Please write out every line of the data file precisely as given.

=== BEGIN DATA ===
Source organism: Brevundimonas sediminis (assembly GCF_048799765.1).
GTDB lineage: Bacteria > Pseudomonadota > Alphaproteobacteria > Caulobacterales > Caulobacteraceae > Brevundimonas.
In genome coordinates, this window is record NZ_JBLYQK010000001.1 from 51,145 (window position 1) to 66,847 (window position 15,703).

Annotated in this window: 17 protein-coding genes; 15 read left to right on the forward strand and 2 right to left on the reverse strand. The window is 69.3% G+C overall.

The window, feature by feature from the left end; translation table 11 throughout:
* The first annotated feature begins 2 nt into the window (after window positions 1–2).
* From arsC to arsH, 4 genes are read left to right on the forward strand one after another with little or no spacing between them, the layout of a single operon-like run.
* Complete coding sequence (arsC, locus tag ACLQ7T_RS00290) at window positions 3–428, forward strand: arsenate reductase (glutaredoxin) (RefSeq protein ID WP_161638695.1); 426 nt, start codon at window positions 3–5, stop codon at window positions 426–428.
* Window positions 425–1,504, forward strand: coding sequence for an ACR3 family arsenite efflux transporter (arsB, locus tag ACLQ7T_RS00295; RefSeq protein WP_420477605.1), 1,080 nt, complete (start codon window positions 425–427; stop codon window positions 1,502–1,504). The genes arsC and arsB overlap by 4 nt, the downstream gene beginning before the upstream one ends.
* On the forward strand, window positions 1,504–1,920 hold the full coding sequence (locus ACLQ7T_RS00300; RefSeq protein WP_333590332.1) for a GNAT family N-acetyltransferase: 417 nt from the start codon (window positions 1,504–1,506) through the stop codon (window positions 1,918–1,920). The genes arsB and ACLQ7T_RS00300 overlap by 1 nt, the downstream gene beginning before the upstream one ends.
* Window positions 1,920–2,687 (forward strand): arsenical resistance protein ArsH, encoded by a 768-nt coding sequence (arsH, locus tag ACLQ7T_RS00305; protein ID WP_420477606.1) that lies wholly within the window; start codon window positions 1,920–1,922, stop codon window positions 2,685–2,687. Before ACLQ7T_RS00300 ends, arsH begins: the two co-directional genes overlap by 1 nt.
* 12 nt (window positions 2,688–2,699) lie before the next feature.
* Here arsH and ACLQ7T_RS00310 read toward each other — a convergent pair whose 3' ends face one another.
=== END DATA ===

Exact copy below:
Source organism: Brevundimonas sediminis (assembly GCF_048799765.1).
GTDB lineage: Bacteria > Pseudomonadota > Alphaproteobacteria > Caulobacterales > Caulobacteraceae > Brevundimonas.
In genome coordinates, this window is record NZ_JBLYQK010000001.1 from 51,145 (window position 1) to 66,847 (window position 15,703).

Annotated in this window: 17 protein-coding genes; 15 read left to right on the forward strand and 2 right to left on the reverse strand. The window is 69.3% G+C overall.

The window, feature by feature from the left end; translation table 11 throughout:
* The first annotated feature begins 2 nt into the window (after window positions 1–2).
* From arsC to arsH, 4 genes are read left to right on the forward strand one after another with little or no spacing between them, the layout of a single operon-like run.
* Complete coding sequence (arsC, locus tag ACLQ7T_RS00290) at window positions 3–428, forward strand: arsenate reductase (glutaredoxin) (RefSeq protein ID WP_161638695.1); 426 nt, start codon at window positions 3–5, stop codon at window positions 426–428.
* Window positions 425–1,504, forward strand: coding sequence for an ACR3 family arsenite efflux transporter (arsB, locus tag ACLQ7T_RS00295; RefSeq protein WP_420477605.1), 1,080 nt, complete (start codon window positions 425–427; stop codon window positions 1,502–1,504). The genes arsC and arsB overlap by 4 nt, the downstream gene beginning before the upstream one ends.
* On the forward strand, window positions 1,504–1,920 hold the full coding sequence (locus ACLQ7T_RS00300; RefSeq protein WP_333590332.1) for a GNAT family N-acetyltransferase: 417 nt from the start codon (window positions 1,504–1,506) through the stop codon (window positions 1,918–1,920). The genes arsB and ACLQ7T_RS00300 overlap by 1 nt, the downstream gene beginning before the upstream one ends.
* Window positions 1,920–2,687 (forward strand): arsenical resistance protein ArsH, encoded by a 768-nt coding sequence (arsH, locus tag ACLQ7T_RS00305; protein ID WP_420477606.1) that lies wholly within the window; start codon window positions 1,920–1,922, stop codon window positions 2,685–2,687. Before ACLQ7T_RS00300 ends, arsH begins: the two co-directional genes overlap by 1 nt.
* 12 nt (window positions 2,688–2,699) lie before the next feature.
* Here arsH and ACLQ7T_RS00310 read toward each other — a convergent pair whose 3' ends face one another.